Baseball star’s steroid-filled pee tossed out by arbitrator
In the early 2000s, we found out that nearly every relevant baseball player of the 80s and 90s was on steroids. America collectively agreed that they were irredeemable pieces of shit for jamming drugs in their asses so that baseball would be something approaching entertaining. Granted, this had more to do with the fact that sports writers make their living obsessing over things most people don’t care about beyond the age of twelve. But we listened to them anyway.
So when reigning National league MVP Ryan Braun’s urine sample came up positive, that was the end of it, right? He was definitely a lying, cheating, scumbag, and we should spend the rest of his career telling him so, and no matter how many MVPs he wins, he should never, under any circumstances even be considered for the Hall of Fame, right?
Not so much.
In one of the most hilarious “fuck-ups” in sports history, it turns out that Braun’s urine sample was mishandled, meaning that Braun won his arbitration appeal, and will not have to serve the 50-game suspension that had originally been handed down. MLB Exec. VP Rob Manfred said that the MLB “vehemently disagrees” with the call made by arbitrator Shyam Das. But it’s probably good news for the league. They just can’t actually say that.
How did this happen? Well, apparently, the man in charge of safeguarding Mr. Braun’s urine kept it a little too long, choosing to store it in his freezer for 48 hours. I have no idea what it’s like to spend an entire weekend with someone’s piss in your possession, but you know those old 80s sitcom episodes where two kids would have to take care of an egg for a week? It’s probably a much creepier version of that.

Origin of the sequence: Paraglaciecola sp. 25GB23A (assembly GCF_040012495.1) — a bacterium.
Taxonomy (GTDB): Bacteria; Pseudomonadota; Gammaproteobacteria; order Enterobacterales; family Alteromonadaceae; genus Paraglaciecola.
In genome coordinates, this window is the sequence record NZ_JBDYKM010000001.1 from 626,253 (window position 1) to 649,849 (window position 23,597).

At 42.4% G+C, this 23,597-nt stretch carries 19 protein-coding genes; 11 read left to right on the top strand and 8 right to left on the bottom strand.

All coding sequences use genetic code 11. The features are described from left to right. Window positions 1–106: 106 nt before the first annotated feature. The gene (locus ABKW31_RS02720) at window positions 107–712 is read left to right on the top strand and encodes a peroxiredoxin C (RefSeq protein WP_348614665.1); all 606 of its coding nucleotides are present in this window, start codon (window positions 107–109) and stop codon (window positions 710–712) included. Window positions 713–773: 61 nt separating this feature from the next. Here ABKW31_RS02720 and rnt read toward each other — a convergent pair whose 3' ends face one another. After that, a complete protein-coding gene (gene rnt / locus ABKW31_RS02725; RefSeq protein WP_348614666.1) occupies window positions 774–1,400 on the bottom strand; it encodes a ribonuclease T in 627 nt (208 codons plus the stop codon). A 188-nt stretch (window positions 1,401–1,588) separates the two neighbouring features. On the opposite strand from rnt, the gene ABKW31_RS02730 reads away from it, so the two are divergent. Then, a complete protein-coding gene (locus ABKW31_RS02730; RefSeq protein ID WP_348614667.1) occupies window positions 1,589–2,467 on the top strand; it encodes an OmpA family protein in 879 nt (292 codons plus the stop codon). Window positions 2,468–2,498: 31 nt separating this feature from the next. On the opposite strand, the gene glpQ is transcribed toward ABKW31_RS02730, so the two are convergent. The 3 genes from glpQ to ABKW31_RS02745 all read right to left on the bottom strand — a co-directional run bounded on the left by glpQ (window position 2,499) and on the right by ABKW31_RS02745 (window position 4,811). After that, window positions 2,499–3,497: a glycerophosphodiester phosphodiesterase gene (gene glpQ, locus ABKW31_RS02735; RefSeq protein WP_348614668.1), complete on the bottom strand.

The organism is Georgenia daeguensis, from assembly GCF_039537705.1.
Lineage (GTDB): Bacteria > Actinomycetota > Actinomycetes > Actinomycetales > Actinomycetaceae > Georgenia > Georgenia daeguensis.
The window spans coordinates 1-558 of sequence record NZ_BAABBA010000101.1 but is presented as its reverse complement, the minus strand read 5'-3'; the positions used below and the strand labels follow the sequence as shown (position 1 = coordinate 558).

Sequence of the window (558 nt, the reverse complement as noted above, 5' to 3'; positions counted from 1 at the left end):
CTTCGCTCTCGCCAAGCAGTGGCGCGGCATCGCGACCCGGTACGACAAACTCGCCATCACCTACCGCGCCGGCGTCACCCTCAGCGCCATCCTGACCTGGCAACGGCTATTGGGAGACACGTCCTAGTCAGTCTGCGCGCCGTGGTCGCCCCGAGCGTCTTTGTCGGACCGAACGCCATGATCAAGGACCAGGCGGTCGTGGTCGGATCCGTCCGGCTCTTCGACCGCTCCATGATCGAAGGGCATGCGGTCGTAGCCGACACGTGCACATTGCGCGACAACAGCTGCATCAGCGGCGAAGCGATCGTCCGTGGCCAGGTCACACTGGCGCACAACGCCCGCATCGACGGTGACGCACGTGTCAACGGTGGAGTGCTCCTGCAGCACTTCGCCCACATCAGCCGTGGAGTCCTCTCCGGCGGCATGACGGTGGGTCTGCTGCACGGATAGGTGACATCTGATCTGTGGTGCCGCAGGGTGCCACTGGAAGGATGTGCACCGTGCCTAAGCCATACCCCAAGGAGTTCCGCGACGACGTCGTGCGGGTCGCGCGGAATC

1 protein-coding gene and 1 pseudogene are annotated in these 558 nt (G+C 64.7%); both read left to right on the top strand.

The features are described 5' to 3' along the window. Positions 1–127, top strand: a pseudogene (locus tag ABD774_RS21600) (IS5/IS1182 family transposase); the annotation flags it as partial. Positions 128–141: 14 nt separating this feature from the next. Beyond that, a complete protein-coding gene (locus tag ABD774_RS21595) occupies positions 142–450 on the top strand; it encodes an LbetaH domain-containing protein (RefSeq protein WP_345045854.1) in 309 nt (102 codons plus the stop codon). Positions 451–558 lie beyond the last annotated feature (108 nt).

Why was it in the freezer that long? According to sample collector Dino Laurenzi, there was no FedEx office within 50 miles of Miller Park that would mail the sample out on Saturday or Sunday. A search for Fed Ex locations near Miller Park on Google Maps reveals multiple locations.
But hey, maybe he went to all of them and they really were all closed, right? Well, after getting in touch with a few of these places, I can tell you that one location is definitely closed the entire weekend, while another is open until 4 on Saturdays, but closed on Sundays. However, when I asked the latter location about their policy on baseball player pee, they promptly ended the conversation.
So even though two of Braun’s samples tested positive, it just doesn’t matter.
The thing is, if this had happened in any other sport, it wouldn’t be a big deal. Baseball is the only sport where we work ourselves into such furious fits of fake outrage over steroids. If this was football or hockey, we could just laugh the whole thing off. But since baseball is a sport that bases its reputation on the notion that its shit doesn’t stink, and nothing has changed since 1864, we find ourselves with a serious conundrum. Do we assume that Braun is guilty, and give him the same shit we gave Bonds or McGwire for his entire career, or do we assume MLB set him up, or that the extra testosterone somehow magically grew overnight?
I tend to think he probably did cheat, but what I’m about to say may shock you: I don’t really give a shit. I mean, he definitely dodged a bullet avoiding the suspension, but the list of things you can do that are worse than taking a drug that makes you better at your job would probably include, oh, I don’t know, everything!
Whether you believe him or not, however, we can all have a good laugh at the ridiculous “incompetence” of Major League Baseball. It’s bad enough that we can’t have instant replay because we need to preserve the “human” element of the game (In other words, having bad calls determine the outcome of games), you’d think these fuckers would at least be able to handle a cup of pee properly. The ridiculous failure of the MLB should bother fans far more that anything Braun may have done. Taking steroids in a moment of insecurity is understandable, being this inefficient is not.
Unless, of course, the tests were botched on purpose. This is pure speculation, but it’s what makes the most sense. That way the MLB can vacuously moralize and complain about the arbitrator’s decision while, at the same time, avoiding yet another giant asterisk next to the name of one of its hottest commodities.
Then again, sometimes those eggs would break and Michael Seaver’s Home Economics teacher would yell at Boner for it even though it wasn’t his fault. You know? Yeah. That.